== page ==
Scandinavian banks linked to violations of indigenous peoples’ rights in Borneo
Scandinavian banks invest hundreds of millions of dollars in companies that are linked to violations of indigenous peoples’ rights in Borneo. A new report from Swedwatch and Fair Finance Guide Sweden shows that the banks fail to comply with their own guidelines as they have not taken sufficient steps to respect the rights of indigenous peoples.
A new investigation shows that Scandinavian banks are investing hundreds of millions of dollars in companies linked to violations of indigenous peoples’ rights and the deforestation of rainforests in Borneo. The report Silent Approval is launched in conjunction with the Swedish premiere of the documentary film The Borneo Case, which shows the struggle of indigenous peoples in Borneo for their rights to be respected.
- The situation in Borneo is alarming. People are being dispossessed from their land and forests without prior consultation or compensation. The fact that these companies’ owners, including banks, are not immediately demanding that the companies fully respect indigenous peoples’ rights is severe, says Frida Arounsavath, researcher at Swedwatch and author of the report.
The report Silent Approval is based on an extensive field study in Borneo. It examines the impacts of four companies on indigenous peoples’ rights and links to seven Scandinavian banks. The results of the study show that all the banks invest in several of the companies and that the banks have not acted responsibly. Some of the companies were also included in the ethical funds of the banks.
- The banks have ambitious guidelines which state that they should protect indigenous peoples, but none of them passed a closer examination. It is a betrayal of both the indigenous peoples on Borneo and the banks’ customers, says Jakob König, project manager at Fair Finance Guide Sweden.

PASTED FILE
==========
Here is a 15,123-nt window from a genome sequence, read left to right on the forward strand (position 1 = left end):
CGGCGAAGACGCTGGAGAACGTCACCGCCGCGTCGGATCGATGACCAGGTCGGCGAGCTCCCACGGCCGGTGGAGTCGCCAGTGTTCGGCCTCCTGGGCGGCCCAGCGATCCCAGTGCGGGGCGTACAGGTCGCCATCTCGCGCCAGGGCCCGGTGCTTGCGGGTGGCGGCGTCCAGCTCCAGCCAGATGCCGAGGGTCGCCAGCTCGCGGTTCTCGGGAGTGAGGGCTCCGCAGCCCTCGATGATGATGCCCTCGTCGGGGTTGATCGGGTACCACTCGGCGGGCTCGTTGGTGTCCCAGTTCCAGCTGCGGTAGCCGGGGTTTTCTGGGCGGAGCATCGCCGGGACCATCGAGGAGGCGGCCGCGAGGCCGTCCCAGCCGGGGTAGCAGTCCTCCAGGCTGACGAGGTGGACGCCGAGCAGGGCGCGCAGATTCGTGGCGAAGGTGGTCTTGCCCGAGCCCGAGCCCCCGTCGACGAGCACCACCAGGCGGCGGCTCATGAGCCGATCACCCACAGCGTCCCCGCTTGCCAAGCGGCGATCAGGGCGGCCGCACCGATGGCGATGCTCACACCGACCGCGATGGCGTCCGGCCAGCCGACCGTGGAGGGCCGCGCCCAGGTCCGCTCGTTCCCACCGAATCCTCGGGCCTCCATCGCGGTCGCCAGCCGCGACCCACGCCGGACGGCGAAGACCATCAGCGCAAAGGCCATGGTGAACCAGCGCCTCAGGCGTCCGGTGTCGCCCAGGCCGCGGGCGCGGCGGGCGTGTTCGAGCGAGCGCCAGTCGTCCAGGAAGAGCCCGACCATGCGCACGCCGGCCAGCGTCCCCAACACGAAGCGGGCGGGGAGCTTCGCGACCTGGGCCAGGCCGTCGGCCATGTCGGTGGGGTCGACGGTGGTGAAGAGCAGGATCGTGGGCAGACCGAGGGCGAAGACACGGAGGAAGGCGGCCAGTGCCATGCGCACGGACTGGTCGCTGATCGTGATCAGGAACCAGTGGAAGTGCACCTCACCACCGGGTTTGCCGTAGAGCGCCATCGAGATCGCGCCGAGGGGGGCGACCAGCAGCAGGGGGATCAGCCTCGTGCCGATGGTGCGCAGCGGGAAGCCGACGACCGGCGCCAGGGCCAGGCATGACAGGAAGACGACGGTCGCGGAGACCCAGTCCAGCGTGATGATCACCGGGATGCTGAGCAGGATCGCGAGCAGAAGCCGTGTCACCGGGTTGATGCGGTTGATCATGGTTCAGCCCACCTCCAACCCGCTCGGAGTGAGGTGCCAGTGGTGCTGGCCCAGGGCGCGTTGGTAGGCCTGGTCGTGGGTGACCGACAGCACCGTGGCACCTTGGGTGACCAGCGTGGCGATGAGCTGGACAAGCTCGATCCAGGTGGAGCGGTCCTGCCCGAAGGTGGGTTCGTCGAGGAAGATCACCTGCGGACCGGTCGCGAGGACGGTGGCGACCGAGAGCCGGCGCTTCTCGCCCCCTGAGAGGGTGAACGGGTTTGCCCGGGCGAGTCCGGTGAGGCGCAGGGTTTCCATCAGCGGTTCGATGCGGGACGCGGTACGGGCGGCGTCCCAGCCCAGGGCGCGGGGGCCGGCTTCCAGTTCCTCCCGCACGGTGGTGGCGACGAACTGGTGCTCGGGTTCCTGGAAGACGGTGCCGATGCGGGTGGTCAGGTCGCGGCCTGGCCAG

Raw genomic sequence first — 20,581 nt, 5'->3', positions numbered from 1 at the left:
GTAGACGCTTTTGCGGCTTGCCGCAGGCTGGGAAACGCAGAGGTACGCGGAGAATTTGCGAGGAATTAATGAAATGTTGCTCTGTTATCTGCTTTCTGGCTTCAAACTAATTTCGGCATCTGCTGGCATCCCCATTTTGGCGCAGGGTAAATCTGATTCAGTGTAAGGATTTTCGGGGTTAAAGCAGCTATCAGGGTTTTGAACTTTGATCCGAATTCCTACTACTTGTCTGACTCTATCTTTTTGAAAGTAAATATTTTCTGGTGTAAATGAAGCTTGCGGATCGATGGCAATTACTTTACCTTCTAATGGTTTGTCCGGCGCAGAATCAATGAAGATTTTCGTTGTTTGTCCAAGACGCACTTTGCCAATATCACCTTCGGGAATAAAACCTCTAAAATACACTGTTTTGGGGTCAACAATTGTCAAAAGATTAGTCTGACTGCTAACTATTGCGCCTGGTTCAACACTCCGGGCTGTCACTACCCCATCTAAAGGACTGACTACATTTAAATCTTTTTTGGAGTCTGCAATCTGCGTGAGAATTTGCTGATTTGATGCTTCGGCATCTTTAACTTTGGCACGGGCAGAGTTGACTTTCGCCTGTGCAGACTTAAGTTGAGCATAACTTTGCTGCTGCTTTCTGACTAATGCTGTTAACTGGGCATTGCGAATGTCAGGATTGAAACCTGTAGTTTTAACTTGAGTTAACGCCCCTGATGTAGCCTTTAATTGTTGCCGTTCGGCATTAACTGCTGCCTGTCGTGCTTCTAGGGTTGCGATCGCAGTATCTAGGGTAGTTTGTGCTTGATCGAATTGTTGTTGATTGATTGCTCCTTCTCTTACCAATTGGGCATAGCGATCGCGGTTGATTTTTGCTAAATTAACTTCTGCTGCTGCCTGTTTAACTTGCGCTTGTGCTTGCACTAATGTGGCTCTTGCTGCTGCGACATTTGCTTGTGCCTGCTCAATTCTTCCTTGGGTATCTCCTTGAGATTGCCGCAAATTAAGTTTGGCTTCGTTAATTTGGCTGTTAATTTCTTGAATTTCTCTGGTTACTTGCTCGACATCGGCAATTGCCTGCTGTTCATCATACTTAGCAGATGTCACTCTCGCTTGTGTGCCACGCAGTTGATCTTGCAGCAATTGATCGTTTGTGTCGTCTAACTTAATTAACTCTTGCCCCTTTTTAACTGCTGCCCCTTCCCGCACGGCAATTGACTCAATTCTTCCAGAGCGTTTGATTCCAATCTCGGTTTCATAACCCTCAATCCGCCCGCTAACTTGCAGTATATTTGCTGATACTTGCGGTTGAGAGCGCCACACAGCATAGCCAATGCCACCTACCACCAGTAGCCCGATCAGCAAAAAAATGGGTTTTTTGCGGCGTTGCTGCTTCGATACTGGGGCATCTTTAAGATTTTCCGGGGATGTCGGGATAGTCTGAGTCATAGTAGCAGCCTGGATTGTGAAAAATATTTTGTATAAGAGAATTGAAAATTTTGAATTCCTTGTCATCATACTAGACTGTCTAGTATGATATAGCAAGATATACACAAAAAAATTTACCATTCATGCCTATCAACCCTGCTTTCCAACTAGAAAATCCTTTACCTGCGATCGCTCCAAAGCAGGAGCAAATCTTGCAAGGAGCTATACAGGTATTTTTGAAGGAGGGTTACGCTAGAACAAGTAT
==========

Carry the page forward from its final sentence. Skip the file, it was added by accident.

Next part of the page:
The destruction of Borneo’s rainforests has been going on for decades and has been referred to as one of the greatest environmental crimes of our time. Large areas have been destroyed and converted into palm oil plantations and mines, which has had severe impacts on the indigenous communities on the island. Across Borneo, people have lost their traditional livelihoods and seen their communities destroyed. Those defending the environment and rights of the indigenous peoples have been harassed, threatened and even killed.
According to the United Nation’s Guiding Principles on Business and Human Rights, companies have a responsibility to respect human rights. Banks that invest in companies have a responsibility and opportunity to use their leverage to impact the situation on Borneo and set requirements for zero tolerance for violations of indigenous peoples’ rights.
About the report
The report Silent Approval - The role of banks linked to the crises faced by Borneo’s indigenous peoples and their forests has been developed by Fair Finance Guide and Swedwatch in association with Fair Action and the Swedish Society for Nature Conservation. The documentary film The Borneo Case will be premiered in Sweden in conjunction with the report.